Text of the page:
Summary: No Bullsh*t Leadership By Chris Hirst
Summary: No Bullsh*t Leadership By Chris Hirst

Summary: No Bullsh*t Leadership By Chris Hirst

Are you a leader?

Anybody who has people who depend on them is a leader.

Our societies, businesses and communities need more and better leaders from all walks of life.

Top-down, hierarchical leadership doesn’t work any more: we need a new way for new people.

The bullshit that surrounds the subject of leadership both inhibits people from fulfilling their potential and excludes people from believing they too could lead.

No one is born a leader. There is no leadership type.

We can all lead if we choose to, and what follows is how


Leading to where?

Leadership is difficult but not complicated.

Leadership is the activity concerned with the navigation of a group of people from a defined starting point in the present to a different and simply defined state that exists in the future.

step 1: Define your starting point. Keep it simple and be honest (even if it’s painful).

step 2: Define your end point. Don’t be seduced into intellectual and complicated answers. But don’t be afraid to be ambitious.

Leadership is the journey between these two points


How to get there: being decisive

Leadership is the art of getting stuff done.

Leadership Impact = (objectives + strategy + team + values + motivation) x (action). Nothing to the left of the x makes any difference if action = 0.

Strategy is nothing without the courage to implement it.

Stay true to Colin Powell’s 40/70 rule: Don’t take action if you have only enough information to give you a less than 40 per cent chance of being right, but if you have waited until you’re more than 70 per cent certain then you have waited too long.

Decision-making must be reframed from a fear of making mistakes to a fear of not making enough decisions quickly enough.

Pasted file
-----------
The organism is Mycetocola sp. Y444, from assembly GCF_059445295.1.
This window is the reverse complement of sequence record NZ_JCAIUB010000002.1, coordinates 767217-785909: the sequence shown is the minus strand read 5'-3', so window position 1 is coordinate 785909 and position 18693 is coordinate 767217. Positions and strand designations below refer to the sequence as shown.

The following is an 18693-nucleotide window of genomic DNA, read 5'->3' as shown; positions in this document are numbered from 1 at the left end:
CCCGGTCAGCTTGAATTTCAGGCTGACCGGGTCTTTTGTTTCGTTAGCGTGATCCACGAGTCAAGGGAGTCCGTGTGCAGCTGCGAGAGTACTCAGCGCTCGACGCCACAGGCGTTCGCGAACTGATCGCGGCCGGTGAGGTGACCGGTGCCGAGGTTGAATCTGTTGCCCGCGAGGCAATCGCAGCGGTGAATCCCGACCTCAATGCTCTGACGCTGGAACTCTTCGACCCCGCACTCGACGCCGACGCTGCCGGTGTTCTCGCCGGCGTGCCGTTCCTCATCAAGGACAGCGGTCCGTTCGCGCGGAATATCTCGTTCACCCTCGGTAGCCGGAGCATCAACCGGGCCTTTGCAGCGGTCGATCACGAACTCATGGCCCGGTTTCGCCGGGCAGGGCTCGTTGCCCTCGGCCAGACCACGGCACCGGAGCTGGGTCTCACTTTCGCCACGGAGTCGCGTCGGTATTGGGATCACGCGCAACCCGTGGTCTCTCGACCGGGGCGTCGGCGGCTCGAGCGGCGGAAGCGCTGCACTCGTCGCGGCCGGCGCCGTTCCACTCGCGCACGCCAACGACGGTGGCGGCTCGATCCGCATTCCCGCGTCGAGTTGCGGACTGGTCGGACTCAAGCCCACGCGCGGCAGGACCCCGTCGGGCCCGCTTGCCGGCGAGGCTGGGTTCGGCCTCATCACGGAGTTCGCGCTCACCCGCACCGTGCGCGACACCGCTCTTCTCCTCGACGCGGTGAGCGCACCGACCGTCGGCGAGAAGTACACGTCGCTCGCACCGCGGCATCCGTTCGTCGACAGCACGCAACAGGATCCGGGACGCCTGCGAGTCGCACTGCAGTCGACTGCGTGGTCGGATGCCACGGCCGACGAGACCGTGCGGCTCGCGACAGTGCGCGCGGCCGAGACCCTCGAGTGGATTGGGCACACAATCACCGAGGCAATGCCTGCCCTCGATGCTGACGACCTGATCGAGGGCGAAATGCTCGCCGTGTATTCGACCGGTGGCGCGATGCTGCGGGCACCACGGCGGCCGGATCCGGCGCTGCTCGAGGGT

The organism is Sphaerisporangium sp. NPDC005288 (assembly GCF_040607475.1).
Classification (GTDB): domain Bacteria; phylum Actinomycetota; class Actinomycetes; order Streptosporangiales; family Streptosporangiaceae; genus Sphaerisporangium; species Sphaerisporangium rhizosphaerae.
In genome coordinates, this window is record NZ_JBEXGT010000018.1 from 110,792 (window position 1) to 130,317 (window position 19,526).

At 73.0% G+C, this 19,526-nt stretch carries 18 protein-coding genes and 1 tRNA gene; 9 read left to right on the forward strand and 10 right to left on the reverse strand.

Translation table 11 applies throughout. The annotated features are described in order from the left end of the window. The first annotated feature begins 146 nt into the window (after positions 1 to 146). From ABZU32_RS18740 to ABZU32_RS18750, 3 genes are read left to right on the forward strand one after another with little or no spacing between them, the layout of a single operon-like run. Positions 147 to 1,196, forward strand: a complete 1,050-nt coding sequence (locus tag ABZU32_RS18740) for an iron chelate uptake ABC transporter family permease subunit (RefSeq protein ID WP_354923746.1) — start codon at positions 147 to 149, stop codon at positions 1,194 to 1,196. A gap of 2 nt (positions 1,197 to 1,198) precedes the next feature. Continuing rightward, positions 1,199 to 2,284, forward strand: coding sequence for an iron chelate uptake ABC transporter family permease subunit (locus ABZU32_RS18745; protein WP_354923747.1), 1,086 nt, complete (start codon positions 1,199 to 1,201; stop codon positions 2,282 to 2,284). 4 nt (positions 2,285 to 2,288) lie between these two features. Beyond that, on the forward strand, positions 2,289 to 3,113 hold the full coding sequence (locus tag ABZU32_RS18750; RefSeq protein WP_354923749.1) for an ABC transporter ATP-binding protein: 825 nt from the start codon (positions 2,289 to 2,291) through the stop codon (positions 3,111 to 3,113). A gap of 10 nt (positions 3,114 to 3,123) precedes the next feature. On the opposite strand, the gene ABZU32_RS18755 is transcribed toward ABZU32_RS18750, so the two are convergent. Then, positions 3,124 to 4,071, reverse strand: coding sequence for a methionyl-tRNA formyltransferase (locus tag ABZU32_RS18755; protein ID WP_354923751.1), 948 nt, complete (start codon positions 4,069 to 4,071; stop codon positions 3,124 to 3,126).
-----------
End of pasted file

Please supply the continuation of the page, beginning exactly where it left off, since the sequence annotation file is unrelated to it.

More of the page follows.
Embrace the inevitability of error.

Use checklists to protect your teams against needless errors and improve baseline performance.

Effective meetings encourage effective decision-making.

The most wrong you can be is to not take enough decisions



Culture is the most powerful and defining characteristic of most organisations, but it often has little in common with the ‘values’ found on the website.

Culture is the environment the leader creates in order for her team to outperform. It’s the ultimate super-weapon and nearly impossible to copy.

A parent–child culture will underperform, as it disincentivises people to use their best judgement or think for themselves.

Create a decision-making culture. The key is a simple question: what do you recommend?

‘Nimbleness’ is the result of a culture that’s good at making decisions.

‘Ceasars’ create ineffective cultures and lead to underperformance.

Organisational culture is like concrete; to change it you have to take highly impactful and physical actions.

Use the team’s physical environment to help shape the culture you want.

Most exercises to determine ‘values’ are a waste of time. Defining behaviours is more effective and useful.

Totems can be a powerful shorthand for your culture.

Culture is the behaviour of management: if you don’t walk the walk it’s all just bullshit


Being followed

Most organisations are just buildings full of people. What makes one better than the other? Talent and culture.

Great culture alone may make a good team, but without great talent you won’t ever be the best.

We’re all in the talent acquisition business: How good are you for the careers of the people who work for you?

A great team is comprised of great individuals who see the fulfilment of the team’s objectives as wholly aligned with the fulfilment of their own ambitions.

Great teams need stolid professionals and maverick playmakers – and a culture that values both equally.

Diverse teams win.